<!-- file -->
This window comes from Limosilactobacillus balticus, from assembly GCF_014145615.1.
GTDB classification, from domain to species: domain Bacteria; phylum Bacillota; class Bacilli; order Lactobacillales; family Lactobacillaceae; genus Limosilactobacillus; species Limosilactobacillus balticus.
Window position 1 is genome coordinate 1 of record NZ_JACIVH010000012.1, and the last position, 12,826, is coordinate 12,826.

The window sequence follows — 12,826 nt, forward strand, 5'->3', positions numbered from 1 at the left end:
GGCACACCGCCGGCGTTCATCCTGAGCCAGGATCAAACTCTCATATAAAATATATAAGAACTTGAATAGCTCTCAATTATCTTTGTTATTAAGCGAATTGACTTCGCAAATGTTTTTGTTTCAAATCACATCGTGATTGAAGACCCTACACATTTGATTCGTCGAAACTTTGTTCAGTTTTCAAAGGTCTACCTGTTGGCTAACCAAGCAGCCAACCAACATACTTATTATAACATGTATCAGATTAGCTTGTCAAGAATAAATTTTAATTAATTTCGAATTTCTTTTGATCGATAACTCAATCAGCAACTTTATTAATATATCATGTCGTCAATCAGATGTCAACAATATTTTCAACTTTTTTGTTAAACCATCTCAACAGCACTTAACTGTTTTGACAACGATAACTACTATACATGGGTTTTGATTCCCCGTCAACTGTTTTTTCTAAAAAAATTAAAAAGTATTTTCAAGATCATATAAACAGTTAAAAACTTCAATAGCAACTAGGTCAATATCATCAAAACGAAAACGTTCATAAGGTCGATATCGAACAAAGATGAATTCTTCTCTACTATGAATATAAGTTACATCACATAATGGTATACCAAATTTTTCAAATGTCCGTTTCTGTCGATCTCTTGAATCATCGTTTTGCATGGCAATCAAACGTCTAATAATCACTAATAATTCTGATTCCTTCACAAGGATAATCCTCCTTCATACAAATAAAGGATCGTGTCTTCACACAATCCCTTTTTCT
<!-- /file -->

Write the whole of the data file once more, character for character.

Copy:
This window comes from Limosilactobacillus balticus, from assembly GCF_014145615.1.
GTDB classification, from domain to species: domain Bacteria; phylum Bacillota; class Bacilli; order Lactobacillales; family Lactobacillaceae; genus Limosilactobacillus; species Limosilactobacillus balticus.
Window position 1 is genome coordinate 1 of record NZ_JACIVH010000012.1, and the last position, 12,826, is coordinate 12,826.

The window sequence follows — 12,826 nt, forward strand, 5'->3', positions numbered from 1 at the left end:
GGCACACCGCCGGCGTTCATCCTGAGCCAGGATCAAACTCTCATATAAAATATATAAGAACTTGAATAGCTCTCAATTATCTTTGTTATTAAGCGAATTGACTTCGCAAATGTTTTTGTTTCAAATCACATCGTGATTGAAGACCCTACACATTTGATTCGTCGAAACTTTGTTCAGTTTTCAAAGGTCTACCTGTTGGCTAACCAAGCAGCCAACCAACATACTTATTATAACATGTATCAGATTAGCTTGTCAAGAATAAATTTTAATTAATTTCGAATTTCTTTTGATCGATAACTCAATCAGCAACTTTATTAATATATCATGTCGTCAATCAGATGTCAACAATATTTTCAACTTTTTTGTTAAACCATCTCAACAGCACTTAACTGTTTTGACAACGATAACTACTATACATGGGTTTTGATTCCCCGTCAACTGTTTTTTCTAAAAAAATTAAAAAGTATTTTCAAGATCATATAAACAGTTAAAAACTTCAATAGCAACTAGGTCAATATCATCAAAACGAAAACGTTCATAAGGTCGATATCGAACAAAGATGAATTCTTCTCTACTATGAATATAAGTTACATCACATAATGGTATACCAAATTTTTCAAATGTCCGTTTCTGTCGATCTCTTGAATCATCGTTTTGCATGGCAATCAAACGTCTAATAATCACTAATAATTCTGATTCCTTCACAAGGATAATCCTCCTTCATACAAATAAAGGATCGTGTCTTCACACAATCCCTTTTTCT